Additional Configuration

Choosing a series to install

You may have some specific reason to choose a particular version of Ubuntu to install on your nodes, perhaps based around package availability, hardware support or some other reason.

It is possible to choose a specific series from those available in a number of ways.

From the user interface

The web-based user interface makes it easy to select which Ubuntu series you wish to install on an individual node. When either adding a node manually, or on the node page when the node has been automatically discovered but before it is accepted, there is a drop down menu to select the version of Ubuntu you wish to install.


The menu will always list all the currently available series according to which boot images are available.

Using the maas command

It is also possible to select a series using the maas command. This can be done on a per node basis with:

$ maas <profile> machine update <system_id> distro_series="<value>"

Where the string contains one of the valid, available distro series (e.g. “trusty”) or is empty for the default value.

Altering the Preseed file


Do not try to alter the preseed files if you don’t have a good understanding of what you are doing. Altering the installed version of Ubuntu can prevent MAAS from working as intended, and may have security and stability consequences.

When MAAS commissions a node it installs a version of Ubuntu. The installation is performed using a ‘preseed’ file, which is effectively a list of answers to the questions you would get were you to run the installer manually. The preseed file used by MAAS is carefully made so that the target node can be brought up and do all the jobs expected of it. However, in exceptional circumstances, you may wish to alter the pressed file to work around some issue. There are actually two preseed files, stored here:


The preseed file is used to customize the installation of a machine based on different options. Users can set early_commands or late_commands according to what they need, or customize it based on nodes, architecture and other variables. The preseeds offers a concept that will allow users to configure it as required. This is based on a node’s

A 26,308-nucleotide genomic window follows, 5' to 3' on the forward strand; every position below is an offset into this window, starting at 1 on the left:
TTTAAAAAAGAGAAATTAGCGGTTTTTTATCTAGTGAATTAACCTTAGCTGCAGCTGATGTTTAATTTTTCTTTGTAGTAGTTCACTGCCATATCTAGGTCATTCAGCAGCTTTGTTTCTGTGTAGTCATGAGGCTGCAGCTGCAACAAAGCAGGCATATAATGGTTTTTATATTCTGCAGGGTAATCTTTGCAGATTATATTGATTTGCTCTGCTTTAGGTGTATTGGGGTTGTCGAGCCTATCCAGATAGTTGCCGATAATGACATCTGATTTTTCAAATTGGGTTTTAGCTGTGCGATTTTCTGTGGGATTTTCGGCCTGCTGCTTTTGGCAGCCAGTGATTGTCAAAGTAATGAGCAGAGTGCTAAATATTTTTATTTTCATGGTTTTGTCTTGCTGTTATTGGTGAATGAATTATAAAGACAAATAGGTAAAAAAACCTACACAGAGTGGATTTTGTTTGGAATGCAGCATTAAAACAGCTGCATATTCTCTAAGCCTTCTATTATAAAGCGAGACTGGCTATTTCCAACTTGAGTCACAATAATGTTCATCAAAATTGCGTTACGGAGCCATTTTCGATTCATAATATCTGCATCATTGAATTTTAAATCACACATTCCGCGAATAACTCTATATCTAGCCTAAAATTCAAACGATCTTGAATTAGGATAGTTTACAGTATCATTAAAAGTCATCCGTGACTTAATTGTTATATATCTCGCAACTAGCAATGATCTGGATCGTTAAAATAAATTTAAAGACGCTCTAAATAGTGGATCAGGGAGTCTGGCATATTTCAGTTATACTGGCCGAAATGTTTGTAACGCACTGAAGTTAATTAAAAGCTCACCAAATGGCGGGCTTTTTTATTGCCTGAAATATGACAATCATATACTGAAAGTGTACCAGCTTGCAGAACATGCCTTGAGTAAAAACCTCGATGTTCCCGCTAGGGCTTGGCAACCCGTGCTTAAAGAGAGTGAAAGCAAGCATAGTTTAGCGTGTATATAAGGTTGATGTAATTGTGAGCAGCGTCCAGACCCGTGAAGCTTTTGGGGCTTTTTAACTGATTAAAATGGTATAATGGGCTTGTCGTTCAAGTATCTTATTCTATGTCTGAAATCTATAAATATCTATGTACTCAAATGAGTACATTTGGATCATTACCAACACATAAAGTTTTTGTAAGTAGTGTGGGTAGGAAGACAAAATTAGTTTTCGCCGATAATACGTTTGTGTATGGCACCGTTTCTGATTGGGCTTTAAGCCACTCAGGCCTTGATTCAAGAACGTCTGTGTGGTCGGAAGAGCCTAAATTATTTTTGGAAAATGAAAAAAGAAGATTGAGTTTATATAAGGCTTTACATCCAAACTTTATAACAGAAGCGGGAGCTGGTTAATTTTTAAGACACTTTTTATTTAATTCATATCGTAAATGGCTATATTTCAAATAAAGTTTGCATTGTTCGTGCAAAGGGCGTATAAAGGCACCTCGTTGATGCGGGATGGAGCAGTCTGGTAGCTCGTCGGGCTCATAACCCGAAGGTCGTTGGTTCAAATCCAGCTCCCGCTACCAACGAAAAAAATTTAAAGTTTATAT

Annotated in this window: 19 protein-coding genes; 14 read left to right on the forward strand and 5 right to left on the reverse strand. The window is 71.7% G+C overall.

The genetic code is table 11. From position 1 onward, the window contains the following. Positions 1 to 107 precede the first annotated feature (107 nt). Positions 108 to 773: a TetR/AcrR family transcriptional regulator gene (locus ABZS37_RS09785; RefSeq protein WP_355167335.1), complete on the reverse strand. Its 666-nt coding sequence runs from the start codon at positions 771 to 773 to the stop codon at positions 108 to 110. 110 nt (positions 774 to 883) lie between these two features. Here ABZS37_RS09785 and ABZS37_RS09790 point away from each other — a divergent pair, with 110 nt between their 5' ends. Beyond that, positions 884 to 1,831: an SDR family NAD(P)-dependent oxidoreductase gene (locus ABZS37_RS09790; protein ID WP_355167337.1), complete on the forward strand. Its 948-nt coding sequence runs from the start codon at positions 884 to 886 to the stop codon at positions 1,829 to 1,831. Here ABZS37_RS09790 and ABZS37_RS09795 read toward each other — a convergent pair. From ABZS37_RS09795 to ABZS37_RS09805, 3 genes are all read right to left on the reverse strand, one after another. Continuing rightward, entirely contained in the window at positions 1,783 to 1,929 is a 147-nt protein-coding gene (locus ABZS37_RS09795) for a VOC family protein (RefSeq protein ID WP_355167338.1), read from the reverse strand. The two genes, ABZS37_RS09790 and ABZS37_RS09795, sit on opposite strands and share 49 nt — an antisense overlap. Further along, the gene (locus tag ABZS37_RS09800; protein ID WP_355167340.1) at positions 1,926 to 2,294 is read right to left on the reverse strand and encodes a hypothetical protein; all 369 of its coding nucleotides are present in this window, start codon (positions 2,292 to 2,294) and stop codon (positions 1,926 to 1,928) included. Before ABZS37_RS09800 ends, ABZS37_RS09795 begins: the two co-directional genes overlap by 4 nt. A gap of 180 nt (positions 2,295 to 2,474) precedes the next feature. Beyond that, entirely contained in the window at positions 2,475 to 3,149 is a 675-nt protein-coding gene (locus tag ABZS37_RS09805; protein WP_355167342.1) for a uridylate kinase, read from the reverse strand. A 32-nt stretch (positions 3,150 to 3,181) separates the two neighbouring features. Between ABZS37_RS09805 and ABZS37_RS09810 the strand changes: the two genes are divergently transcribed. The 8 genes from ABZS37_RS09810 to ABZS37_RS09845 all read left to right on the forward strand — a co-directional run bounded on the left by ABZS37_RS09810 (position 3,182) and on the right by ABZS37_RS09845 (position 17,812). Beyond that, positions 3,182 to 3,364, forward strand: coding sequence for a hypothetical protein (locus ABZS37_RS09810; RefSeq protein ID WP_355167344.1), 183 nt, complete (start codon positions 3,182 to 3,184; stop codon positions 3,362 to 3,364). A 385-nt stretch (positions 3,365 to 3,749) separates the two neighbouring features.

You can configure the preseed to add late_commands. For example, you can configure the preseed to install a package based on the hostname, and after the installation has been completed:

{{if node.hostname == 'node01'}}
    package_install: ["curtin", "in-target", "--", "apt-get", "-y", "install", "mysql"]

Installing Additional Rack Controllers

In an environment comprising large numbers of nodes, it is likely that you will want to organise the nodes on a more distributed basis. The standard install of the MAAS region controller includes a rack controller, but it is possible to add additional rack controllers to the configuration, as shown in the diagram below:


Each rack controller will need to run on a separate Ubuntu server. Installing and configuring the software is straightforward though:

$ sudo apt-get install maas-rack-controller

This meta-package will install all the basic requirements of the system.

Configuring the Rack Controller

Follow the instructions at Rack Controller Configuration to configure additional Rack Controllers.

Client-side DNS configuration

When using a third party tool such as juju it will need to be able to resolve the hostnames that the MAAS API returns to it. In order for this to happen, client-side DNS must be configured to point to MAAS’s DNS server. Generally speaking, this is a simple case of adding the following line to the /etc/resolv.conf file on your client host:

nameserver <IP OF MAAS DNS HOST>

replacing the <IP OF MAAS DNS HOST> with the actual IP address of the host running the MAAS DNS server.

However, for hosts using the resolvconf package, please read its documentation for more information.